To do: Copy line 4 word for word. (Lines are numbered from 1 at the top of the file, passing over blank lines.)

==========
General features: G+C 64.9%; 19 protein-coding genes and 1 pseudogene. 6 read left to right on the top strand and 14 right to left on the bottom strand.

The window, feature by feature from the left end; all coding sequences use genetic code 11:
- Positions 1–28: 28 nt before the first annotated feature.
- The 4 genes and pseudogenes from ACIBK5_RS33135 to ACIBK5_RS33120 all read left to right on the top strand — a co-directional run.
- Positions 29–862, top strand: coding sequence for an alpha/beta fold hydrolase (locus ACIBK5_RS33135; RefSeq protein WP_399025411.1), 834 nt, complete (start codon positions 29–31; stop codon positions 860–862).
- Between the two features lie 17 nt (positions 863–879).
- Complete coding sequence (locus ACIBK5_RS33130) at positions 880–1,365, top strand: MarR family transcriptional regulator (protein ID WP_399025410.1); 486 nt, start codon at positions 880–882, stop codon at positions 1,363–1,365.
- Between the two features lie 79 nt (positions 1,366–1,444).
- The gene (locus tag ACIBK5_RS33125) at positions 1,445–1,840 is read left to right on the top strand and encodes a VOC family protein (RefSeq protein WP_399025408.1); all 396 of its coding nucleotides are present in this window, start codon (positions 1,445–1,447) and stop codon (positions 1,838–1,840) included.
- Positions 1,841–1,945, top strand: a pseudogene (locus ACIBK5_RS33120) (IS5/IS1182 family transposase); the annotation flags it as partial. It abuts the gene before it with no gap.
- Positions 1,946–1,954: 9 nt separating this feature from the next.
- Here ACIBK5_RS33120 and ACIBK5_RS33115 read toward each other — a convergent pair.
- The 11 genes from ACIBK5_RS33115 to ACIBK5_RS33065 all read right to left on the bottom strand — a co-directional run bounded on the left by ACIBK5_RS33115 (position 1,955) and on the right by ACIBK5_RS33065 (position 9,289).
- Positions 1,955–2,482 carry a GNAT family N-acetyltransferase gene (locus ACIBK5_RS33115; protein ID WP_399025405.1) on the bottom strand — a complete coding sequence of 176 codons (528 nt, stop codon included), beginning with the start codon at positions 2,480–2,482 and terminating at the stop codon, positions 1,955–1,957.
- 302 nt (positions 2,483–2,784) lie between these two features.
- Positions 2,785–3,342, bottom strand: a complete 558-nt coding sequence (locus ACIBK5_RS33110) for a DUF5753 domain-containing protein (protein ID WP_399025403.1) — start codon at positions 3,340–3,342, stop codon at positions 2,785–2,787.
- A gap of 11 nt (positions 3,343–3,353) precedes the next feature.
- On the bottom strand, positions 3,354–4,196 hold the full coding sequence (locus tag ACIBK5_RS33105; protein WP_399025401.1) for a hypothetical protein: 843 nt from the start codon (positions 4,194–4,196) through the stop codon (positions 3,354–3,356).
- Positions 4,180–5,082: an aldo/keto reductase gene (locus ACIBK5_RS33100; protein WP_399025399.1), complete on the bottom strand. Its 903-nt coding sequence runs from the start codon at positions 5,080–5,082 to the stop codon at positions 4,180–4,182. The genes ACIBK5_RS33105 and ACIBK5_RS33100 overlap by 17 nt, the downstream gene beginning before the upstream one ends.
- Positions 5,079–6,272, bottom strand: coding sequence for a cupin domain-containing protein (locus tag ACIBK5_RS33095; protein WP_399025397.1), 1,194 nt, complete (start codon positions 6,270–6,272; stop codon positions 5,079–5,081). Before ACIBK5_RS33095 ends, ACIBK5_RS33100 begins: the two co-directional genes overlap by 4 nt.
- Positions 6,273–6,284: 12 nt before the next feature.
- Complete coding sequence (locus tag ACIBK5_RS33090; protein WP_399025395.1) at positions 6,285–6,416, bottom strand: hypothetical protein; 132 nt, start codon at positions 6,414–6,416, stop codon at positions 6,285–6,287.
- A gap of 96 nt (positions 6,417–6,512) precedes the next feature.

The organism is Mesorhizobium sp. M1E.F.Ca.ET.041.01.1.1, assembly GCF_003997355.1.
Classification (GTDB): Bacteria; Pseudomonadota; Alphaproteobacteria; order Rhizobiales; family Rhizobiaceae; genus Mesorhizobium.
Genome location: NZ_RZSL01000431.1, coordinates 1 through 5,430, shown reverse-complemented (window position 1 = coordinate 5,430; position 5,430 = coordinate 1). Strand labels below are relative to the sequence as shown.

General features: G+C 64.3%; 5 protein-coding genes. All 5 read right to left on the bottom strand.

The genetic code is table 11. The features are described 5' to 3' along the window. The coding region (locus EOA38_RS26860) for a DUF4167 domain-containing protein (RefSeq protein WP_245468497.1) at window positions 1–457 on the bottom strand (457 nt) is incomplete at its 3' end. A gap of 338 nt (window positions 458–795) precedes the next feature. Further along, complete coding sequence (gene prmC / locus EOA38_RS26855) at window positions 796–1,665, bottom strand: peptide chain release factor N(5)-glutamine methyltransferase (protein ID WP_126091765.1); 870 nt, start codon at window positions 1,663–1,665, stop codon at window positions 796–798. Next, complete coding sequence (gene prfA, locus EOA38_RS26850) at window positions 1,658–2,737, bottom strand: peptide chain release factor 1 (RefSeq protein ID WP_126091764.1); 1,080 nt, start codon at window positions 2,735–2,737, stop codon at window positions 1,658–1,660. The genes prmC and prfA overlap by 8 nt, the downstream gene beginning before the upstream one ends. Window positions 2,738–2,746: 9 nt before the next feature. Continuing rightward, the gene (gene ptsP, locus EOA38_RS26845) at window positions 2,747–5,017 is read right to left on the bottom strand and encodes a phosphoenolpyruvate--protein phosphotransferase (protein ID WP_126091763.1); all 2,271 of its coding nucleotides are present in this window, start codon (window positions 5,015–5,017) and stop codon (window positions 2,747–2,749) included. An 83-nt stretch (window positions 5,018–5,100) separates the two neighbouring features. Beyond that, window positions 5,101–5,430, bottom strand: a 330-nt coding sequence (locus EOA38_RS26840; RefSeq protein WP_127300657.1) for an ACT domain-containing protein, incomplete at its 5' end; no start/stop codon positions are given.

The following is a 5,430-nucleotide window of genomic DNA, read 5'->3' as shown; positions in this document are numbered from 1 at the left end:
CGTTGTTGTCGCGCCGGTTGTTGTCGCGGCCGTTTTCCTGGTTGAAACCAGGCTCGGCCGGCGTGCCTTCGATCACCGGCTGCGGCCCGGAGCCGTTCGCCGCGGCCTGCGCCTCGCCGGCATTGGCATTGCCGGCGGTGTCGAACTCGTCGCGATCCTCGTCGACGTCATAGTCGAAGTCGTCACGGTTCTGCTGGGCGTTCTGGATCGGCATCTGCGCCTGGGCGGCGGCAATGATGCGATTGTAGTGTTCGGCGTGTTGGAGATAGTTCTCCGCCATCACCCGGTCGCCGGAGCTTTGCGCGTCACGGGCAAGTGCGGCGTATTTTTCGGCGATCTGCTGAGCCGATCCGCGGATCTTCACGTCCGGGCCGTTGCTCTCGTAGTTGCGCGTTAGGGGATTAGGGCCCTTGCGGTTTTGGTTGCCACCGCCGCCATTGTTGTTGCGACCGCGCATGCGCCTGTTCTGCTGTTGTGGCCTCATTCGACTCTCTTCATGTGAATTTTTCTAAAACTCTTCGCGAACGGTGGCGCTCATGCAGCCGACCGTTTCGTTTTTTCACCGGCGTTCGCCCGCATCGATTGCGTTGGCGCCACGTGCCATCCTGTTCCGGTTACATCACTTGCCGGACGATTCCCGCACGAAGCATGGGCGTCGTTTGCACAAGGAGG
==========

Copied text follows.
- The 4 genes and pseudogenes from ACIBK5_RS33135 to ACIBK5_RS33120 all read left to right on the top strand — a co-directional run.